Getting ready for back to school? Don’t forget about asthma!

Yep, it’s that time again. Back to school.

Not only do stores have the shelves stocked with school supplies, but they also have Halloween and Christmas decorations out! Nooooo….I’m not ready for summer to be over!

But it’s coming to an end and kids are heading back to school. You probably have a checklist from the teacher that looks something like this:

  • Pens
  • Pencils
  • Notebooks
  • Calculators
  • Hand sanitizer, etc.

But does your child have an Asthma Action Plan? A what?

An Asthma Action Plan is a one page form with written instructions from your doctor that let you know what to do if you are in different “zones” for your asthma. The zones are just like a stop light – green, yellow and red.

  • Green zone means go!  (Your asthma is good)
  • Yellow zone means caution! (You may be coughing, wheezing or short of breath. Your doctor will write instructions – use 2 puffs of your rescue inhaler, etc.)
  • Red zone means get help from a doctor!   (Your medication isn’t helping, you are breathing hard and fast, you are having a hard time talking or your ribs or collarbone are retracting)

Allergy and Asthma Foundation of America (AAFA), has an asthma action plan on their website.

American Lung Association has an Asthma Action Plan that also works as a permission form to let kids carry their inhaler at school.

But aren’t schools “drug free zones?” That means kids can’t carry their inhalers with them, right? Wrong! American Lung Association says:

“All 50 states have laws that allow children to self-carry and use their asthma inhalers at school.”

However, you MUST check with your school and see what form you need to fill out. My school nurse sends a combination Asthma Action Plan/ permission form from our state health department every summer. Since she sends it in the summer, that gives me plenty of time to make an appointment with Asthma Doc and have him fill it out and sign it. Then I make a copy for myself and send it to the school nurse so she has it on file before school starts.  She then makes sure all of Daughter’s teachers have a copy.

My daughter is in high school, so she is old enough to know when to use her inhaler and how to use it. Younger kids may not be able to do that (have you ever see a first grader playing with his inhaler to see how many times it will send out a puff of medicine?!)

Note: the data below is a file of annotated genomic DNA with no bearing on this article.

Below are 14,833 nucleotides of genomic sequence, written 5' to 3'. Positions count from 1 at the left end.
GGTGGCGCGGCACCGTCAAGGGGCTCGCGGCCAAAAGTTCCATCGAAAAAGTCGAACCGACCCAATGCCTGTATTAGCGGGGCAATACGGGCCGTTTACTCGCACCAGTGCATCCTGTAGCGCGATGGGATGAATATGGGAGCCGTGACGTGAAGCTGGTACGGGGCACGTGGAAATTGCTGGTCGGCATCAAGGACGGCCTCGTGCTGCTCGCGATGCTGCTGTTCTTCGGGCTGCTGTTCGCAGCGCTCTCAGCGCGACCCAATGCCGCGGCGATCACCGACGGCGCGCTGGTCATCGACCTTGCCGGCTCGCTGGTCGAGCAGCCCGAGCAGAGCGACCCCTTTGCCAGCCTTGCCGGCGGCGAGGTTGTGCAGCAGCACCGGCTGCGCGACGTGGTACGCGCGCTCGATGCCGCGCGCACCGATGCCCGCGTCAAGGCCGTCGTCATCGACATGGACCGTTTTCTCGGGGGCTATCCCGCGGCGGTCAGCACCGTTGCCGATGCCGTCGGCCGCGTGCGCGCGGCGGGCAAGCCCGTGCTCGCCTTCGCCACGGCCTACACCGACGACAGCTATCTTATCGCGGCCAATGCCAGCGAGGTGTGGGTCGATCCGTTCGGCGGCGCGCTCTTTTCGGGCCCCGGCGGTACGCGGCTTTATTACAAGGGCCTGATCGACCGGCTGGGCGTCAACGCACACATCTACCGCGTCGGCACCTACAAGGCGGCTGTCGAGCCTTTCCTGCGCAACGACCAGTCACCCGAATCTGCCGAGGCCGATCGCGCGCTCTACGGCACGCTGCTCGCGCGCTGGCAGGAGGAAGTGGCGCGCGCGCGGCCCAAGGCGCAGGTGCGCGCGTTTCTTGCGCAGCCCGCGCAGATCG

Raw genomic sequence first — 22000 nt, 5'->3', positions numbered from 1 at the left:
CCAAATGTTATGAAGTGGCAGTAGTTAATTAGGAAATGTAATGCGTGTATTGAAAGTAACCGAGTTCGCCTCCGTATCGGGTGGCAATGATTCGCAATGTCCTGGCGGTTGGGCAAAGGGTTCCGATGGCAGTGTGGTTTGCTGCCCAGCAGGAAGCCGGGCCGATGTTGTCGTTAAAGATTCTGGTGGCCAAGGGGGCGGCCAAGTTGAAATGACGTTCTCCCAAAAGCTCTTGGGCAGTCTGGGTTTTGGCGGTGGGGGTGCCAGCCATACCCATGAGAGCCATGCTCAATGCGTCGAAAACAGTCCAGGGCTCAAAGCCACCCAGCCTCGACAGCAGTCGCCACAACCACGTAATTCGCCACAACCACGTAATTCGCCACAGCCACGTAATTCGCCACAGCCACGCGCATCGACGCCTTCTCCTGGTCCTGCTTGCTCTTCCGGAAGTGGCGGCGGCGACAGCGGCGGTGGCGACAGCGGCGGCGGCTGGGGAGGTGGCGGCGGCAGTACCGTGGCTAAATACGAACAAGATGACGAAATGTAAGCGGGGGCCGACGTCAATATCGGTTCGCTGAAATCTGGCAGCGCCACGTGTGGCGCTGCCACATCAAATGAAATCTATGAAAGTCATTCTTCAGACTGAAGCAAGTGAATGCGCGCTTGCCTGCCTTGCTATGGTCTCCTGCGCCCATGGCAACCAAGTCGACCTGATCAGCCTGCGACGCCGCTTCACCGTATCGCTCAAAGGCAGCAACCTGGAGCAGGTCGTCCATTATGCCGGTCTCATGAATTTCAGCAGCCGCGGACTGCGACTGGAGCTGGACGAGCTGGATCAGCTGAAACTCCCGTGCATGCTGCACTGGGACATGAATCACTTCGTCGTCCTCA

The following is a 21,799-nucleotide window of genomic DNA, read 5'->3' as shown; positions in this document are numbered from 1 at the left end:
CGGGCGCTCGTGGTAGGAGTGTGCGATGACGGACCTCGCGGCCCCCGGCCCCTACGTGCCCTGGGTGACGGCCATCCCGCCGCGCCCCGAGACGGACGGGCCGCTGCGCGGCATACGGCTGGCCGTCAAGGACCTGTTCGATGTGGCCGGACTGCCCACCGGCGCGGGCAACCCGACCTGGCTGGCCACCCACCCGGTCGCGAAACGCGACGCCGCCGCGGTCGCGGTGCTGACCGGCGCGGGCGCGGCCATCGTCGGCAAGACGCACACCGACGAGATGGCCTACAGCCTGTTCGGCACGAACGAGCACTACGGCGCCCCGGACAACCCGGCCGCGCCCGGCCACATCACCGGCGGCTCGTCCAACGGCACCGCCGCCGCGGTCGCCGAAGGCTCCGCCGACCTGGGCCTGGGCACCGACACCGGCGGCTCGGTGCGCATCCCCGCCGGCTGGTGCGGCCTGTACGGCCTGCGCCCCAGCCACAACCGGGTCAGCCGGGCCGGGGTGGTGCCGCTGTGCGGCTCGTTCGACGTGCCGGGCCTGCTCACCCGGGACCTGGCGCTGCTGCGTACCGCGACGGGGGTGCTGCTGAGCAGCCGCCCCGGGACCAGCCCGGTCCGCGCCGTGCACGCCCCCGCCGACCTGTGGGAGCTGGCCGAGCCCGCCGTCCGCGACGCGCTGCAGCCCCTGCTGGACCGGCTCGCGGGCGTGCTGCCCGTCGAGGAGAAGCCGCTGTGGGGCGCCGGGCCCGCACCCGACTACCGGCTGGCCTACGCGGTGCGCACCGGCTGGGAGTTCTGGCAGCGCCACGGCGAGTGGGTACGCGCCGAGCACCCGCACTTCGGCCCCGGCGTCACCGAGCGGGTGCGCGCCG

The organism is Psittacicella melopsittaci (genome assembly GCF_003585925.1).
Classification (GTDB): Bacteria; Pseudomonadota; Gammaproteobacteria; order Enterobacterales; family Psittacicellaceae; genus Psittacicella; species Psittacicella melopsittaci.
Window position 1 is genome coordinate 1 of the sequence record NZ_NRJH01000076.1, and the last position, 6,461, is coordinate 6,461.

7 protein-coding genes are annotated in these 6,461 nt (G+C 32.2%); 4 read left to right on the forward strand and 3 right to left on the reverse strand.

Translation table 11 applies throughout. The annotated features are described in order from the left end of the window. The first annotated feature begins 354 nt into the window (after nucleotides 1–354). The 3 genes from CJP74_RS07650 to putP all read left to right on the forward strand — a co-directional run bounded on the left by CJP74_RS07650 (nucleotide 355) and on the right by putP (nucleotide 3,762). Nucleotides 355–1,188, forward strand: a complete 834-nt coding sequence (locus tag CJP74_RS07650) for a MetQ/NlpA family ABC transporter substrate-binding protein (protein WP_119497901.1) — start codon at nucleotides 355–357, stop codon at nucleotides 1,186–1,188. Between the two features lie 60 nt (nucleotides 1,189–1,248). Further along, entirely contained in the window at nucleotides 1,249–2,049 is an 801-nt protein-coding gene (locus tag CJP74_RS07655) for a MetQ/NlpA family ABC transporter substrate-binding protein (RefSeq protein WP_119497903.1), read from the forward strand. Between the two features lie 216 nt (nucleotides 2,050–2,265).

To find out if your child is ready to carry their inhaler with them (rather than having the teacher or school nurse keep it locked up in a drawer somewhere) the American Lung Association has a “Student Readiness Assessment Tool”.  It has 15 questions you can ask kids to see how much they know about asthma and if it safe for them to carry their inhaler and use it themselves.

Some kids have more experience with asthma and inhalers that other kids, and everyone is different. So, review the one page questionnaire with your kids and see if you feel like they are ready to carry their inhaler with them.

I also meet with my daughter’s teachers and let them know she has asthma. I tell them what will trigger (or cause) an asthma attack, and we set up a “sign” with each teacher so she can quietly leave the room and use her inhaler away from prying eyes.

Sometimes it can be as simple as catching the teacher’s eye and swinging her key chain around, flipping her ID card, or tugging on an ear lobe. The teacher will look at my daughter and nod, and she will go out of the classroom to use her inhaler.

So, when you are getting ready for back to school, don’t forget an Asthma Action Plan! Kids are at school 7 hours a day – we want them to be safe and for the teachers to know what to do if they are having problems with their asthma.

This article represents the opinions, thoughts, and experiences of the author; none of this content has been paid for by any advertiser. The Asthma.net team does not recommend or endorse any products or treatments discussed herein. Learn more about how we maintain editorial integrity here.

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